Posted by: ithacaisdoomed | December 10, 2009

The Ithaca is Doomed Year in Review: 2009–A Year of Predicaments

December brings many seasonal wonders to the city of Ithaca, New York.  One of my favorites is the annual commuting of the crows.  Starting in December and lasting all winter, crows roost en masse at various city locations.  In the morning, they fan out to the surrounding countryside to feed in farm fields.  Then again, in the evening, they fly back to the city to roost, forming corvid flashmobs in trees along the way.  What could be doomier than the long lines of black crows, stretched against a leaden sky?

Crows of Doom "commuting" over Agway

December also brings a look back—at the news stories that have shaped the scene of “Ithaca is Doomed” over the past year.  2009 could aptly be called the “Year of the Predicament” in Ithaca, NY.  Archdruid, John Michael Greer, differentiates between “problems” and “predicaments” in his book The Long Descent:  A Users Guide to the End of the Industrial Age.   Problems can be solved.  Predicaments cannot.  A problem has a solution that can be discerned by careful analysis and actions can be taken that may significantly lessen or reverse the severity of the situation.  Predicaments, on the other hand, offer no simple solutions; strategies can be tried, but there is no option of avoiding at least some of the negative aspects of the situation.  Death is the ultimate human predicament. No amount of wishing, activism, campaigning, complaining, medicating, or meditating will alter the fact of a person’s ultimate demise. 

Death is a personal predicament. Greer argues that the present ecological and resource crises are a social predicament, indicating the unavoidable end of the industrial age as we have known it.  Just as the Hindu Goddess Kali is possessed of multiple destructive arms, the current predicament of industrial civilization is possessed of multiple destructive facets.  During the past year, many issues have sprung up in Ithaca, indicative of facets of this predicament.  While they may seem unconnected on the surface, each issue leads back to the larger predicament facing us all—The End of the World as We Know It, the Demise of our current way of life.

Kali, Hindu Goddess of Destruction

What follows is a brief presentation of several of these predicaments, taken from headlines in our corporate owned, quasi-local newspaper, The Ithaca Journal.  I have doctored up the headlines a bit with some heart felt satire.  Following them, I offer a synopsis of the all too serious predicament.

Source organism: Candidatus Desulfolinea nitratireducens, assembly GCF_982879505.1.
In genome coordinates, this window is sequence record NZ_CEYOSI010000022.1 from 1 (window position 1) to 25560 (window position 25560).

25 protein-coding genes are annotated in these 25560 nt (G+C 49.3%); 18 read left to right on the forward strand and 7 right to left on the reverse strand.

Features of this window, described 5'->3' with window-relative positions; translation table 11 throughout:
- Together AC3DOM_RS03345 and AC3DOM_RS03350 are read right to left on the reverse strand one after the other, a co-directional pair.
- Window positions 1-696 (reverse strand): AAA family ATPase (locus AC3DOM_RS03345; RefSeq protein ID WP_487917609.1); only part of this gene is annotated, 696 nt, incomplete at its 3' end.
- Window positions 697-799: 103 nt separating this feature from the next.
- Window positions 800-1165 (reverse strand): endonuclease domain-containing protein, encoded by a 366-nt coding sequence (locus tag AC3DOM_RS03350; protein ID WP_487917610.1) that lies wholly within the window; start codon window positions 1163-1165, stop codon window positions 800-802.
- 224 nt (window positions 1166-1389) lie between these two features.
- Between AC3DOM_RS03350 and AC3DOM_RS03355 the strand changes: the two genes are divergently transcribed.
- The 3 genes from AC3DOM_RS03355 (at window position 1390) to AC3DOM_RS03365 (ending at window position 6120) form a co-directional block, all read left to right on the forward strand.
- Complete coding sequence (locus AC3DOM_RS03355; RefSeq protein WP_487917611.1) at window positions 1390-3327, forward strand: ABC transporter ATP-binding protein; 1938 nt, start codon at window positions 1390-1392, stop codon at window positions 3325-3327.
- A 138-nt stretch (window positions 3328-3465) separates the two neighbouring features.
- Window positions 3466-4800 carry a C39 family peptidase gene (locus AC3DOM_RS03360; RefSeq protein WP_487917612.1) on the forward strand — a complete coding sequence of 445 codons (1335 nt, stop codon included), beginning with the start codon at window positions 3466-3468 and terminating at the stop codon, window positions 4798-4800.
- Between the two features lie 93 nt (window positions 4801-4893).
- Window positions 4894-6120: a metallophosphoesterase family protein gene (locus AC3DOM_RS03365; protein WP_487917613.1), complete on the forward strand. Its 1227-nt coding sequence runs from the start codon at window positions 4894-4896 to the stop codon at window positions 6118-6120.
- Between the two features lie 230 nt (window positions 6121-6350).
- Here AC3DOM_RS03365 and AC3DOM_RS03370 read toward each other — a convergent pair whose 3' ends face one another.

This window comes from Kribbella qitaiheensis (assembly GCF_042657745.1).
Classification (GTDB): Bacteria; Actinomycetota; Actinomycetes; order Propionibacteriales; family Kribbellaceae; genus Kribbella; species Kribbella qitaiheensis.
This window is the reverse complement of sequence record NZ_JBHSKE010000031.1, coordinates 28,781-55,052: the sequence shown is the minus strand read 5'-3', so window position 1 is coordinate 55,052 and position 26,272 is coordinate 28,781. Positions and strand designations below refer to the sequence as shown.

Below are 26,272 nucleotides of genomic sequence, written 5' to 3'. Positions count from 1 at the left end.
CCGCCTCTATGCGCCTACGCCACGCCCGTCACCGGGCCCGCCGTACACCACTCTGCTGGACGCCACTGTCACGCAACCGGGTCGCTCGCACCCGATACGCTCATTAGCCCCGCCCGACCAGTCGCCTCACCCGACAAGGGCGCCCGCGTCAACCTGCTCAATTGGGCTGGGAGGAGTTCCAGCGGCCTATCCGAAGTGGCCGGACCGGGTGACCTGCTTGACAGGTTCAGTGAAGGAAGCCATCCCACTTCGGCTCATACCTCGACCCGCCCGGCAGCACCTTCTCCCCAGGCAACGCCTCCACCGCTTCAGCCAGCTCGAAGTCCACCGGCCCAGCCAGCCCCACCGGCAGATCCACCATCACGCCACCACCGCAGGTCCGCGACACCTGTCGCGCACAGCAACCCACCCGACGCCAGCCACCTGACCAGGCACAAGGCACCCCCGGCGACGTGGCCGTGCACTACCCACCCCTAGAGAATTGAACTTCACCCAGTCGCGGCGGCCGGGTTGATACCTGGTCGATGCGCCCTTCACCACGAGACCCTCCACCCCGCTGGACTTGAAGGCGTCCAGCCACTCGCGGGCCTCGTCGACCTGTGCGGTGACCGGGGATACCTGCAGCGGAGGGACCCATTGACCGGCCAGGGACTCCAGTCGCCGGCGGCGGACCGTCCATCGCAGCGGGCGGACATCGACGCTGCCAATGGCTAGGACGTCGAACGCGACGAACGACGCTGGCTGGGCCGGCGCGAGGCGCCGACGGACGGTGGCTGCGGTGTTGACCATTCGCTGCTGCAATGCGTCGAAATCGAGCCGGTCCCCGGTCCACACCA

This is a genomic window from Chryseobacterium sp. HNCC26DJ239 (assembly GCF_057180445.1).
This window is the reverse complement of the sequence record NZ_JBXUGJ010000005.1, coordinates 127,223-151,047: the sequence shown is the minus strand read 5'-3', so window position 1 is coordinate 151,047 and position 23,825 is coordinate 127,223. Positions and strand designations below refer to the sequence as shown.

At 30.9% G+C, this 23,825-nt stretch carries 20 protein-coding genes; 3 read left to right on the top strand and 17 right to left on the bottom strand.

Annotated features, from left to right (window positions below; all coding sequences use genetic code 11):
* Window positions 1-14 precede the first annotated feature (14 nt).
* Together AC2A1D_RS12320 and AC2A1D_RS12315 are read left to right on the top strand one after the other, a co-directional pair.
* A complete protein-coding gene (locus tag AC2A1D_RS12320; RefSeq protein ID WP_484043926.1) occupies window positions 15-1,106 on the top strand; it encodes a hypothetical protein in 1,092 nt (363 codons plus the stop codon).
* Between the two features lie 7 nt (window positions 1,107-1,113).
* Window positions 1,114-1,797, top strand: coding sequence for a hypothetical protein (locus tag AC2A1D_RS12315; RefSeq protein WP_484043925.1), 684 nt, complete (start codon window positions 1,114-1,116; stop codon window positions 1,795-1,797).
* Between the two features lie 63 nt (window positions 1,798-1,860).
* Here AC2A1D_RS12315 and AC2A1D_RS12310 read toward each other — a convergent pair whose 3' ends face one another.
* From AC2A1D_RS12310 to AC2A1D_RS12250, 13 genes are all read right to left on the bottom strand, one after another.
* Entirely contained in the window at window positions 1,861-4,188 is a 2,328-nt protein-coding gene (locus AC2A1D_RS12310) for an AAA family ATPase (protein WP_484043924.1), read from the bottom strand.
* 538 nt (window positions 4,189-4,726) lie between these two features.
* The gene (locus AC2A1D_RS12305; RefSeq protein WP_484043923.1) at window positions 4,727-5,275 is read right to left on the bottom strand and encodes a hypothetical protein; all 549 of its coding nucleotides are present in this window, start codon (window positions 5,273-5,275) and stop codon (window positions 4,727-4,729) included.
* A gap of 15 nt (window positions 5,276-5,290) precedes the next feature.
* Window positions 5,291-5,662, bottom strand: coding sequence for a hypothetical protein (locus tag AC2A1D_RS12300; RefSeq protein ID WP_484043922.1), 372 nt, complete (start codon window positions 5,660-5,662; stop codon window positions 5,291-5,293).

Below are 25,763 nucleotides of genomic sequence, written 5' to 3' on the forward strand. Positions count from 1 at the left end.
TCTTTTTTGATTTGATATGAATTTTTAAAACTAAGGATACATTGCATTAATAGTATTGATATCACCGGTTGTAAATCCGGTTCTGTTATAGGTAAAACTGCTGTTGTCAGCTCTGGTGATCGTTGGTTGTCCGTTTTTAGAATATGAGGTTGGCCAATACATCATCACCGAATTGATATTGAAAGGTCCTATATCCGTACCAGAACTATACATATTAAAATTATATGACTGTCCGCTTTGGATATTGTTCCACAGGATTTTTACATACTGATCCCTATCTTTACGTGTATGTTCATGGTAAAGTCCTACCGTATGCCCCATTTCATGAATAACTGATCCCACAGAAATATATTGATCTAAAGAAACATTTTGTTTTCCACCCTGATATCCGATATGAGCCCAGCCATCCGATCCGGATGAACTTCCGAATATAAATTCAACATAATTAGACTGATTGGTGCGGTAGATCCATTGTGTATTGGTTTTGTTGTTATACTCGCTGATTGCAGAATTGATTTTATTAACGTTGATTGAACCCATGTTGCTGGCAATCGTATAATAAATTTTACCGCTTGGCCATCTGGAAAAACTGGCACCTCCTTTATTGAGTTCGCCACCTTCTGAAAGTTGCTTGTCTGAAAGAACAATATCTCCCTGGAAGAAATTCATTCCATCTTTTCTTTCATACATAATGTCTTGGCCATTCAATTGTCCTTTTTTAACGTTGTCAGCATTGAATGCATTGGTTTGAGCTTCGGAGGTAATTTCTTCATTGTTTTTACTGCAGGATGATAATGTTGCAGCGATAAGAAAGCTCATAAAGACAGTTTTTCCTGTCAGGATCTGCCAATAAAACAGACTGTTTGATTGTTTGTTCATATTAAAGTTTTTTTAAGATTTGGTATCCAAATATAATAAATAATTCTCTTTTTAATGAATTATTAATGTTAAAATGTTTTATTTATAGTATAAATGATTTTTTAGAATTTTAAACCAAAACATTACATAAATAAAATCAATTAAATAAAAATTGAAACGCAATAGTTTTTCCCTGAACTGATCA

Arm of Kali #1:  America’s Leadership Vacuum

Obama Inauguration:  Ithacans part of hope, history, mass delusion:  Activists, families, students head to Washington—Head home crushed…

  Obama won by an overwhelming majority in Tompkins County.  Bumper stickers, car magnets, and yard signs festooned the entire city.  Many Ithacans attended the inauguration, and others, including this writer, watched it via live telecast at many Ithaca locations.  What we all shared, I’m sorry to say, was the delusion of” HOPE and CHANGEtm”.  “At last”, we said to ourselves, “Our government will be more open!  We’ll break with the past!  Our faith in America will be restored!”  A year later, the bloom is off the rose and many of the placards have been removed.  I can’t say I was all that upset when the Obama “O” magnet fell off my car during its annual April washing. 

After all the high expectations and subsequent disillusionment, there’s one thing we all need to learn:  Stop expecting a savior.  Obama is just a man, a man in a position that ultimately answers to the most powerful vested interests in the United States of America.  I don’t want to sound like a conspiracy theorist, but the whole election thing is rigged to protect the powerful.  Most of us know this, down deep in our souls, but we still can’t fully accept the loss of faith.  Somehow, this time was to be different.  Fundamentally, it’s not.  Derrick Jensen states that “everything in the current system of civilization is set up to protect the abusers.”  The electoral system is no exception.  It is a farce, designed to both give us the illusion of power, and, increasingly, to distract attention from the real issues that matter.